Ford had planned a 1.5-litre option from the outset, highlighting a fundamental fault with the ADO16 – its lack of true development. ‘Our’ Morris was made in ’67, a year after the Cortina underwent a major facelift to become the Mk2 and the first time that the ADO16 received the option of a larger powerplant. It could be argued that Pininfarina’s coachwork did not need updating, being far less affected by the vagaries of fashion than the Consul Cortina’s body, and the ADO16’s sales figures – a million cars in five years and consistently Britain’s most popular car – back this up, but BMC basically substituted technical advancement with badge-engineering.
By 1965, UK sales of the ADO16 amounted to 14% of the sector in which it was marketed under six brands to satisfy their warring dealer franchises. After the introduction of the 1.3-litre engine two years later, there was barely any development of the range until its eventual replacement in 1974 by the Austin Allegro, by which point the market was led by the Citroën GS, the Fiat 128 and the Alfasud. Furthermore, the Cortina was but one of a number of highly profitable cars made by Ford GB – whereas the funds derived from the ADO16 increasingly had to shore up most of BMC’s saloon line-up. In contrast, the Mk1 Ford Cortina was so well priced that it could fund its crisply styled successor a mere four years after launch.
The advent of the Cortina and the 1100 mark the beginning of ‘The ’60s’ in the UK as much as David Frost nasally intoning “That was the week that was”, a new branch of Fine Fare taking over the local grocer’s shop and Julie Christie’s entrance in Billy Liar. Both cars showed that a low purchase price did not necessarily have to equate with sacrificing enjoyment, with diverse approaches to offering a new standard of motoring to drivers on a limited budget.
The Ford method was to combine tried and tested mechanicals in a lightweight body at a price to suit commercial and private buyers alike. After a mere two years in production, the Consul prefix was dropped and ‘Cortina’ became a synonym in the UK for a medium-sized car – an accolade that was built on the impact of the original Mk1, a mass-produced saloon that delivered far more than even the brochures promised.
Yet the legacy of ADO16 is far more poignant. Virtually every modern front-wheel-drive, twobox car follows its template, although nearly all of them are imported. The 1100 is more than one of the greatest machines to wear a Morris badge, it is one of Britain’s finest cars – and one of the saddest examples of a wasted opportunity in the history of the UK’s motor industry.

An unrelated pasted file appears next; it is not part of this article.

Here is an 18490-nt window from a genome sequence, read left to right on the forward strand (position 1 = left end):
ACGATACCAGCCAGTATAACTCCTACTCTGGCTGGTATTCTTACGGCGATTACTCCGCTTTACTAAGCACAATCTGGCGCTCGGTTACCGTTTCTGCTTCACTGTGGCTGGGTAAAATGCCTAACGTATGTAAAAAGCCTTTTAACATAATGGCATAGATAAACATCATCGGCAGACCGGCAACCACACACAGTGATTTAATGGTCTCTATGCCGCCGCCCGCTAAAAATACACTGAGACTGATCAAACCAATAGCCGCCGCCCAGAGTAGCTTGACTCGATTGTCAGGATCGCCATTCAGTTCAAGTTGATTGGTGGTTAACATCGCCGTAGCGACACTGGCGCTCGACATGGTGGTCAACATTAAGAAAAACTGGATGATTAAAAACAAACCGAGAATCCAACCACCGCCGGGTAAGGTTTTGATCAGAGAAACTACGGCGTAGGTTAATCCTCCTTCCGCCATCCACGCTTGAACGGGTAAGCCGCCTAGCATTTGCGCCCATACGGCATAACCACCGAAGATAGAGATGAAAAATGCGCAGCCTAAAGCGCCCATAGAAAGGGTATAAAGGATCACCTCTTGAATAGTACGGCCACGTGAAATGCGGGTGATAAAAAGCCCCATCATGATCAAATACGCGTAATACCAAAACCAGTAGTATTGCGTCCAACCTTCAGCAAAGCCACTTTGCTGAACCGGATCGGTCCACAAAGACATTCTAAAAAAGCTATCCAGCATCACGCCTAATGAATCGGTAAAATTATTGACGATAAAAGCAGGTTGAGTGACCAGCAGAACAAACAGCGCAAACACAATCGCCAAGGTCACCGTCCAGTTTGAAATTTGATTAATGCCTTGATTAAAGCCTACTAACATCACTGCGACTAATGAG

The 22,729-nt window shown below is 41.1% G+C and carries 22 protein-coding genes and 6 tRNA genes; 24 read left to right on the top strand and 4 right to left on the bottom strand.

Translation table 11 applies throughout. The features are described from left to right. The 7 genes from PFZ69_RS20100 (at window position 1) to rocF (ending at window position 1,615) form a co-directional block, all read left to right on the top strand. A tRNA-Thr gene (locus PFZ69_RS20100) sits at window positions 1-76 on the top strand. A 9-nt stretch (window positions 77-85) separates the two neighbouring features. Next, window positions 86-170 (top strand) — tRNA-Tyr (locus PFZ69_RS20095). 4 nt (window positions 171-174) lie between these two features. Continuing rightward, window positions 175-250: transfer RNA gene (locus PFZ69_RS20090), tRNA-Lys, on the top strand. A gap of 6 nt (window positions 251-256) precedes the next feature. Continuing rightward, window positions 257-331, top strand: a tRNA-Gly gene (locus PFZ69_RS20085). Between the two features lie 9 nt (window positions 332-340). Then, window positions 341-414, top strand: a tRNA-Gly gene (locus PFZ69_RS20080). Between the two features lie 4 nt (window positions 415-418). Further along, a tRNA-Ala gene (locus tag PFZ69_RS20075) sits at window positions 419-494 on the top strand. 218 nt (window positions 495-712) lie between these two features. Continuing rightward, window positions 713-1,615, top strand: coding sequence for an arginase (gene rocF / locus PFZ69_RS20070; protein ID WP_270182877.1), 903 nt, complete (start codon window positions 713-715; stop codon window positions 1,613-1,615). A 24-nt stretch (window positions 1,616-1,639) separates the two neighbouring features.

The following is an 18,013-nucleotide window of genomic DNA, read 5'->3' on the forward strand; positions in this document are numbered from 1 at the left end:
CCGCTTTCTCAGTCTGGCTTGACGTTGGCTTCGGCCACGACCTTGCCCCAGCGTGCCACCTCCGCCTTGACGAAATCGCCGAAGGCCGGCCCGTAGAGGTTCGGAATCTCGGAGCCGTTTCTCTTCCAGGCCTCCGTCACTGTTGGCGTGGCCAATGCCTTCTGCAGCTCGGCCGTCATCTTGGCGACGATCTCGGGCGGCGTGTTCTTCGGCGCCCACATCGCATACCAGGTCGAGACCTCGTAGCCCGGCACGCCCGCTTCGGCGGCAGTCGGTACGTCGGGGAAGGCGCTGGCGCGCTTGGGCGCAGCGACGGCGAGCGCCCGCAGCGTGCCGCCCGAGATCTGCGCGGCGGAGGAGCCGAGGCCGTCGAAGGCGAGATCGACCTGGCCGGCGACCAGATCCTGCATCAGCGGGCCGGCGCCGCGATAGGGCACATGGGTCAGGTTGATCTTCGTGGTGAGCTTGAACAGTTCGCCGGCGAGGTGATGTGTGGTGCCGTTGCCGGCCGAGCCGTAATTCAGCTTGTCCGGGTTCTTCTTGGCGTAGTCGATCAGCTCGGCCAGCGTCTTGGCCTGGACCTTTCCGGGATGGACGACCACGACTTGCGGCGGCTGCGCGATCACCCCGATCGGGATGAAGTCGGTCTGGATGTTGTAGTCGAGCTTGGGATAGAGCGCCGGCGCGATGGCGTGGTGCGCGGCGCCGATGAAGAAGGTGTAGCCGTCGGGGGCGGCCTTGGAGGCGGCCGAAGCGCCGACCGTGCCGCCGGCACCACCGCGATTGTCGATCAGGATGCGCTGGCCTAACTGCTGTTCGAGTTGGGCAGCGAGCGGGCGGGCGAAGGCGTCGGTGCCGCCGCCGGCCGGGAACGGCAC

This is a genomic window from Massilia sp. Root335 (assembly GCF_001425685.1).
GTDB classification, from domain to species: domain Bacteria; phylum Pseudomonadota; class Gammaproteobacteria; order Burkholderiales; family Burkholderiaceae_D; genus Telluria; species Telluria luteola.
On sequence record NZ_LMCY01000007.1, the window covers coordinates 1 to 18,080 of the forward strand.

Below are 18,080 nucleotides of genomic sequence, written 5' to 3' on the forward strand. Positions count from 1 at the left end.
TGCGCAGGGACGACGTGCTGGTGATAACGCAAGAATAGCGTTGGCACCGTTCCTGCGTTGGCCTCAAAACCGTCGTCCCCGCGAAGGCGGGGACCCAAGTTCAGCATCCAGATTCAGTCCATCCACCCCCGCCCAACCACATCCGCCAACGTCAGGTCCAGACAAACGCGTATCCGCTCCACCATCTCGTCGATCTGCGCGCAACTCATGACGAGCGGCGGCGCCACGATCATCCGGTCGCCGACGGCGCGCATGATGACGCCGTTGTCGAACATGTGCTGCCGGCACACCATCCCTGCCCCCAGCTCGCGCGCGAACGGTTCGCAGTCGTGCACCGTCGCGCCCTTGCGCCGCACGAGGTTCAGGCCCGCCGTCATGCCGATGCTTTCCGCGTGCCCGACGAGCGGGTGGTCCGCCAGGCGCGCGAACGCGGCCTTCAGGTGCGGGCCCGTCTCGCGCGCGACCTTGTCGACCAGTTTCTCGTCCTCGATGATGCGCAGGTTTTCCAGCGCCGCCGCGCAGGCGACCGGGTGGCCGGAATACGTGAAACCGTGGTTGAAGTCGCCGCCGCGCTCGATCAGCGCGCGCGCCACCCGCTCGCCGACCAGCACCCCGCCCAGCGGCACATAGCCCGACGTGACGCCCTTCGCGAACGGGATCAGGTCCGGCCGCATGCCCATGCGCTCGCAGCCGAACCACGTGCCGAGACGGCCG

|Car||Morris 1100 De Luxe||Ford Consul Cortina 1200|
|Engine||all-iron, ohv 1098cc ‘four’, SU carb||all-iron, ohv 1198cc ‘four’, Solex carb|
|Max power||48bhp @ 5100rpm||49bhp @ 4800rpm|
|Max torque||60lb ft @ 2500 rpm||67lb ft @ 2700rpm|
|Transmission||four-speed manual||four-speed manual|
|Drive||driving rear wheels||driving rear wheels|
independent, at front by double wishbones
|independent, by MacPherson struts, anti-roll bar|
wishbones rear trailing arms; Hydrolastic displacers, anti-roll bar f/r
live axle, semi-elliptic leaf springs, telescopics
|Steering||rack and pinion||recirculating ball|
|Brakes||discs front, drums rear||drums all round|
|Length||12ft 23/4in (3727mm)||
5ft 1/2in (1537mm)
|5ft 21/2in (1585mm)|
4ft 5in (1346mm)
|4ft 81/2in (1334mm)|
|Wheelbase||7ft 91/2in (2375mm)||8ft 2in (2489mm)|
|Weight||1834lb (832kg)||1715lb (778kg)|
|0-60mph||20 secs||22 secs|
|Price new||£695 7s 9d||£639|
Thanks to The 1100 Club: the1100club.com; Mk1 Cortina OC: mk1cortina.com; Royal Victoria Country Park: hants.gov.uk/rvcp
Brian Raymond (on right) has been a key figure in the Mk1 Ford Cortina world for many years, although he modestly denies it. The 1963 Fleet is owned by his eldest son, Graham, who bought it in 1988 when he was aged only 16. It remains a favourite car of Raymond junior, but his work commitments prevent him from driving the Cortina as much as he would like. “So Graham very kindly lets his old man have the use of it now and again!” smiles Raymond.
Peter Close first craved an ADO16 when he was a teenaged apprentice back in 1975 and has owned the featured immaculate 1967 De Luxe since 2002. The period accessories on his car – from the wheeltrims to the “patent BMC booster cushion” – only add to its appeal, he says. Close finds his Morris to be: “Enjoyable in so many ways, but especially for its nostalgia value – everyone’s father, or uncle or grandfather, seems to have owned one.”